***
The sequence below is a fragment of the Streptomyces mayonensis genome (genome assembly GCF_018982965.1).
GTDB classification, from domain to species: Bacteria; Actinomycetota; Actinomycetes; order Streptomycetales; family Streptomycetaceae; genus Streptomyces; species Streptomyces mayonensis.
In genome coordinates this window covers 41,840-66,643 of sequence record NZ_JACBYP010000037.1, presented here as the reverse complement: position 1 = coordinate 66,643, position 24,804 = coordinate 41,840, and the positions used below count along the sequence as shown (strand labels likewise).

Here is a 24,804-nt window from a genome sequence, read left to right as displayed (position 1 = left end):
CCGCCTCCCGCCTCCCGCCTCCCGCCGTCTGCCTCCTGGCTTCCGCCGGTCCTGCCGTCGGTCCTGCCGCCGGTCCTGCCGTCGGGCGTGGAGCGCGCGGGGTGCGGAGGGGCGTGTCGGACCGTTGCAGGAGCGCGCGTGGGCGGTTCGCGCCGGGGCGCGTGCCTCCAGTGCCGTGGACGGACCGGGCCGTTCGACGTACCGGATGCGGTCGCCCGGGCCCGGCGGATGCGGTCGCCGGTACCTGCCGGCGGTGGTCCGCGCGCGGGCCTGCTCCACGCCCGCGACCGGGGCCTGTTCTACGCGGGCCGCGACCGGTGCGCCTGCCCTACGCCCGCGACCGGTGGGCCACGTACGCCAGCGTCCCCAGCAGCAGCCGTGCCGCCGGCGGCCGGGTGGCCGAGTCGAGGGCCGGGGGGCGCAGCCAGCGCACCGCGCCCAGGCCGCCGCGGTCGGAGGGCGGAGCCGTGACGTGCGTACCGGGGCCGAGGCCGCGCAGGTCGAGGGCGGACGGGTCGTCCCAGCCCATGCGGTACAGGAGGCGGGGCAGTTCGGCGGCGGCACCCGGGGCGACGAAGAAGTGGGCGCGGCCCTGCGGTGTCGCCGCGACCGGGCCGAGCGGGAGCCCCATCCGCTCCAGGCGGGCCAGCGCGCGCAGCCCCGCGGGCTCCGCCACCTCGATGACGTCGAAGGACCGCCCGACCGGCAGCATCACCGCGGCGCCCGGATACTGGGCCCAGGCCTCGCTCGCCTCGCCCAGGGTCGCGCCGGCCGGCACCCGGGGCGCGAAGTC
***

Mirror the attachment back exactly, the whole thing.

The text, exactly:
The sequence below is a fragment of the Streptomyces mayonensis genome (genome assembly GCF_018982965.1).
GTDB classification, from domain to species: Bacteria; Actinomycetota; Actinomycetes; order Streptomycetales; family Streptomycetaceae; genus Streptomyces; species Streptomyces mayonensis.
In genome coordinates this window covers 41,840-66,643 of sequence record NZ_JACBYP010000037.1, presented here as the reverse complement: position 1 = coordinate 66,643, position 24,804 = coordinate 41,840, and the positions used below count along the sequence as shown (strand labels likewise).

Here is a 24,804-nt window from a genome sequence, read left to right as displayed (position 1 = left end):
CCGCCTCCCGCCTCCCGCCTCCCGCCGTCTGCCTCCTGGCTTCCGCCGGTCCTGCCGTCGGTCCTGCCGCCGGTCCTGCCGTCGGGCGTGGAGCGCGCGGGGTGCGGAGGGGCGTGTCGGACCGTTGCAGGAGCGCGCGTGGGCGGTTCGCGCCGGGGCGCGTGCCTCCAGTGCCGTGGACGGACCGGGCCGTTCGACGTACCGGATGCGGTCGCCCGGGCCCGGCGGATGCGGTCGCCGGTACCTGCCGGCGGTGGTCCGCGCGCGGGCCTGCTCCACGCCCGCGACCGGGGCCTGTTCTACGCGGGCCGCGACCGGTGCGCCTGCCCTACGCCCGCGACCGGTGGGCCACGTACGCCAGCGTCCCCAGCAGCAGCCGTGCCGCCGGCGGCCGGGTGGCCGAGTCGAGGGCCGGGGGGCGCAGCCAGCGCACCGCGCCCAGGCCGCCGCGGTCGGAGGGCGGAGCCGTGACGTGCGTACCGGGGCCGAGGCCGCGCAGGTCGAGGGCGGACGGGTCGTCCCAGCCCATGCGGTACAGGAGGCGGGGCAGTTCGGCGGCGGCACCCGGGGCGACGAAGAAGTGGGCGCGGCCCTGCGGTGTCGCCGCGACCGGGCCGAGCGGGAGCCCCATCCGCTCCAGGCGGGCCAGCGCGCGCAGCCCCGCGGGCTCCGCCACCTCGATGACGTCGAAGGACCGCCCGACCGGCAGCATCACCGCGGCGCCCGGATACTGGGCCCAGGCCTCGCTCGCCTCGCCCAGGGTCGCGCCGGCCGGCACCCGGGGCGCGAAGTC